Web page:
Rahman, Governor, Bangladesh Bank
Business Standard, April 20, 2011
governor of Bangladesh Bank, the country's central bank, was in
New Delhi to participate in a seminar on economic regulation. In
an interview with Indivjal Dhasmana, Rahman says Bangladesh's
Grameen Bank and micro financial institutions are performing well.
He also says India can learn from Bangladesh's experience in the
micro finance sector. Edited excerpts:
The move to oust
Muhammad Yunus from Grameen Bank evoked sharp criticism. Do you
think the criticism was valid? How are micro finance institutions
(MFIs) is Bangladesh faring after Yunus' exit?
MFIs are in a very
good shape. Bangladesh is the only country in which MFIs are
regulated. The Microcredit Regulatory Authority looks after the
sector. A total of 500 MFIs have been given licences and in
addition to this, they are also inspected and monitored by the
regulatory body. Bangladesh can also boast of making micro finance
more humane because we have capped interest rates. There is now a
succession plan in the body governing micro finance. You cannot go
on staying for as many years as you want. I don't think the micro
finance scenario in Bangladesh will deteriorate because of the
exceptional events that may have taken place.
What about Grameen
That is not within the
purview of the Microcredit Regulatory Body. It is regulated by its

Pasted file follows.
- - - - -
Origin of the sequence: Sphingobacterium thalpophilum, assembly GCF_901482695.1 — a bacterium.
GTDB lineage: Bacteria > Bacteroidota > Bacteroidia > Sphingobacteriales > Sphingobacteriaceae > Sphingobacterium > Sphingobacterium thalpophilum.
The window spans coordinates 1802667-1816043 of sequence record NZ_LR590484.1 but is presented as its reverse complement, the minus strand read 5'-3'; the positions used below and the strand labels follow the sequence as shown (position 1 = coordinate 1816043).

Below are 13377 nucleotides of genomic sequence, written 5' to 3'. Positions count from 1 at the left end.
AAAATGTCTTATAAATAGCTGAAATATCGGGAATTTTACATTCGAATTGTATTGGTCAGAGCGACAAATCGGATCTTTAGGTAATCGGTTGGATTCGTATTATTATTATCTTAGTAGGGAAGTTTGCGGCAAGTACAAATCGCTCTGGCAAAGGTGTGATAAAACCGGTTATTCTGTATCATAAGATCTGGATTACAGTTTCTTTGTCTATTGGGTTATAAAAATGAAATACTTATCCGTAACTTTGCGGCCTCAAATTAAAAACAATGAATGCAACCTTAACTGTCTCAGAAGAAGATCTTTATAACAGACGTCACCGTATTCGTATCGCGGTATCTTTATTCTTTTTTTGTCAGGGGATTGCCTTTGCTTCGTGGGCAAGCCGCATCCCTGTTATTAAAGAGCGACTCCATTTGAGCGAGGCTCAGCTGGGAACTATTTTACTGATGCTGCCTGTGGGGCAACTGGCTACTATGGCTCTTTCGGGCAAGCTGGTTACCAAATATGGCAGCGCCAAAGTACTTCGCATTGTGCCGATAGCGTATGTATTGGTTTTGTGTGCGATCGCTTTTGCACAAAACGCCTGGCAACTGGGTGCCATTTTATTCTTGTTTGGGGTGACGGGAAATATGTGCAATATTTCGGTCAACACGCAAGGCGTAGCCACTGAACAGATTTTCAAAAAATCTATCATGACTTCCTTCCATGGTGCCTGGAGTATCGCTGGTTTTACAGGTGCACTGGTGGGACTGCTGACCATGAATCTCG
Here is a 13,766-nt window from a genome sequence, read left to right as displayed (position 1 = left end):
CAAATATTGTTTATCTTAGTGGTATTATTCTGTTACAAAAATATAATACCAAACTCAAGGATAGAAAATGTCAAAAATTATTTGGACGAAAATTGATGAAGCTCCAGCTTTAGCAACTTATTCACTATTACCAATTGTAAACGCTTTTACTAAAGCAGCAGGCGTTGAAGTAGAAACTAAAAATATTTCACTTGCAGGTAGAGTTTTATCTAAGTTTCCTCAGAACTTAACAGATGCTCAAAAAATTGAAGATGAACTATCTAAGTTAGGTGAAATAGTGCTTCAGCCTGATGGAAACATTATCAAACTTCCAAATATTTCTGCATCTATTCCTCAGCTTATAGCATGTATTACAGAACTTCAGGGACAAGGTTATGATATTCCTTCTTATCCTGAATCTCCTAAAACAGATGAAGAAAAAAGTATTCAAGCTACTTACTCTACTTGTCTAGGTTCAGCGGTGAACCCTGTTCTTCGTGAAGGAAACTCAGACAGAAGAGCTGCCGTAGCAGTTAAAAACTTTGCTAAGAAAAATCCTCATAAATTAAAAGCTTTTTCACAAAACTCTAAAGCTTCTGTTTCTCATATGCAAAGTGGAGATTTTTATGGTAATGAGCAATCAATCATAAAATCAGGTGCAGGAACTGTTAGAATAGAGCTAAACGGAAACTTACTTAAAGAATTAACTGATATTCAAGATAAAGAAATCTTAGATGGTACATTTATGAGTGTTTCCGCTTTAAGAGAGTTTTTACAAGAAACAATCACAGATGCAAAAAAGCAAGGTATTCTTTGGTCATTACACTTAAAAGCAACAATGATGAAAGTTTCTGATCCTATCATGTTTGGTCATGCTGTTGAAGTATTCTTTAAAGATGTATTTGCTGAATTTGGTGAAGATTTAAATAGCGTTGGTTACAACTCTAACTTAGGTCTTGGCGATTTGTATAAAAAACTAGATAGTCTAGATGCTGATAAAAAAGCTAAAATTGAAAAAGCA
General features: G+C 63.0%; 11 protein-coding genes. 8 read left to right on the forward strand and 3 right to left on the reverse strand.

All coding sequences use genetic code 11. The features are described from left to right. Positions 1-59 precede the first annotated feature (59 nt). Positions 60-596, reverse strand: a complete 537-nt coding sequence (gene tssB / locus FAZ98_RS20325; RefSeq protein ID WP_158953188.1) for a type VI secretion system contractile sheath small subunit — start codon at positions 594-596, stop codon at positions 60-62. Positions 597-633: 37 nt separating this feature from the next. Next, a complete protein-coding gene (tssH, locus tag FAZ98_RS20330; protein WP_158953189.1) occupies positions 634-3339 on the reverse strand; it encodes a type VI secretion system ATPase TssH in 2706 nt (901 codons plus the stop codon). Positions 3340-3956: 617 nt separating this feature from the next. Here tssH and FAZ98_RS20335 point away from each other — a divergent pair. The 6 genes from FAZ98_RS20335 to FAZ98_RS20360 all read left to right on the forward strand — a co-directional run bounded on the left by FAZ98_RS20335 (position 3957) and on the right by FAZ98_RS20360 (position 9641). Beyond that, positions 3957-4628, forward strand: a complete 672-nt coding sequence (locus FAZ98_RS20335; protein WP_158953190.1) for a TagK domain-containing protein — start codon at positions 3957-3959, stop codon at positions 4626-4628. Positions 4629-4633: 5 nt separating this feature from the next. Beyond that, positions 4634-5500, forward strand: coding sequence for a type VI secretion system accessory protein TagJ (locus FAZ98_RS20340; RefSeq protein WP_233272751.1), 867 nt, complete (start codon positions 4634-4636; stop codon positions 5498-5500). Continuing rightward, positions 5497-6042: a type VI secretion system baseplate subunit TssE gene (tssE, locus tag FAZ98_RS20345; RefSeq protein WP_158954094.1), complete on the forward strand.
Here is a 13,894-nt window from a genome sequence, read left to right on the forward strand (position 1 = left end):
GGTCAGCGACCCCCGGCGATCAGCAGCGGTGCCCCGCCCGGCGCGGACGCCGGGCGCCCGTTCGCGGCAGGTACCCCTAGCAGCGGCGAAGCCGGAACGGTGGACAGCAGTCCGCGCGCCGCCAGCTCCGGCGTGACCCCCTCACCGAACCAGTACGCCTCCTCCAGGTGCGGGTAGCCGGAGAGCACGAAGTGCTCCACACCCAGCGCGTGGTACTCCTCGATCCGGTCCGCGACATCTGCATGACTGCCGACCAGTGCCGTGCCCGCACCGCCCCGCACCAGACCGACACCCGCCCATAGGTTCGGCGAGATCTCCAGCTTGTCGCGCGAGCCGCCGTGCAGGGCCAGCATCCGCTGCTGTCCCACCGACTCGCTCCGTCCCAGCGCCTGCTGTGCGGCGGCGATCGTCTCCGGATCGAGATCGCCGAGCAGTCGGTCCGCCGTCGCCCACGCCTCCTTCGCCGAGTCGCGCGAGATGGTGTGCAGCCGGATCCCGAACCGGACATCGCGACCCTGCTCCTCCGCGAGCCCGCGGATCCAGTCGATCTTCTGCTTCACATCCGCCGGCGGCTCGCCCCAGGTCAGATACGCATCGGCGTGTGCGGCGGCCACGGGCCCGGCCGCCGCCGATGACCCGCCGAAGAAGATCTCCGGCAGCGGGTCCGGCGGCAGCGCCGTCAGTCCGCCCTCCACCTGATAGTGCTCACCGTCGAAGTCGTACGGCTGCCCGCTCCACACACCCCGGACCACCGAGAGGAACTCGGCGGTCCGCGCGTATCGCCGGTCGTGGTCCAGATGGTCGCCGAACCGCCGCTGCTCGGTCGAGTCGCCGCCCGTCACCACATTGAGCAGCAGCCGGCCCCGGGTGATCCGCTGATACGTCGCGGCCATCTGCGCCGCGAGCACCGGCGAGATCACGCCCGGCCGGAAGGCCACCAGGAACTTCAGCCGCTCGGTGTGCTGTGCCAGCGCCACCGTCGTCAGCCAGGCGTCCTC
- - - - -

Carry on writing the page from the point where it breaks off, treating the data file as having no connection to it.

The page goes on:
own board and partially, by the central bank. All financial rules
and regulations will apply to them.
How valid is the
criticism on Yunus' removal?
I am sorry. I canít
Will Yunus' exit
have any impact on Grameen Bank?
Grameen Bank is moving
on very well.
deregulated interest rates, there are reports of many banks
charging exorbitant rates. How true are these reports?
Actually, we did not
deregulate all interest rates. It was only on working capital.
Nowhere in the world is working capital capped. All long-term
loans, except working capital, are under regulated. One must also
understand if you always keep interest rates under caps,
inefficiency increases. One has to consider both the aspects.
Still, we are monitoring interest rates and expect banks to
In India, the micro
finance sector has drawn a lot of criticism. What lessons can our
country learn from yours?
(Criticism is there)
because, in India, the micro finance sector is not regulated.
India can learn from Bangladesh because we have a regulatory body
on micro finance. Recently, we had issued some rules on every
aspect of regulation. These include their functioning, the
question of how would they be monitored and how would the
insurance depositors be insured. India can definitely learn from
In India, there is
no consensus on capping interest rates charged by the MFI sector.
What are your views?
We have capped
interest rates charged by the micro finance sector in Bangladesh.
I feel these rates should be capped because the poor cannot handle
very high rates. A lot of private business is being carried out in
the name of poverty reduction. I think that should be stopped.
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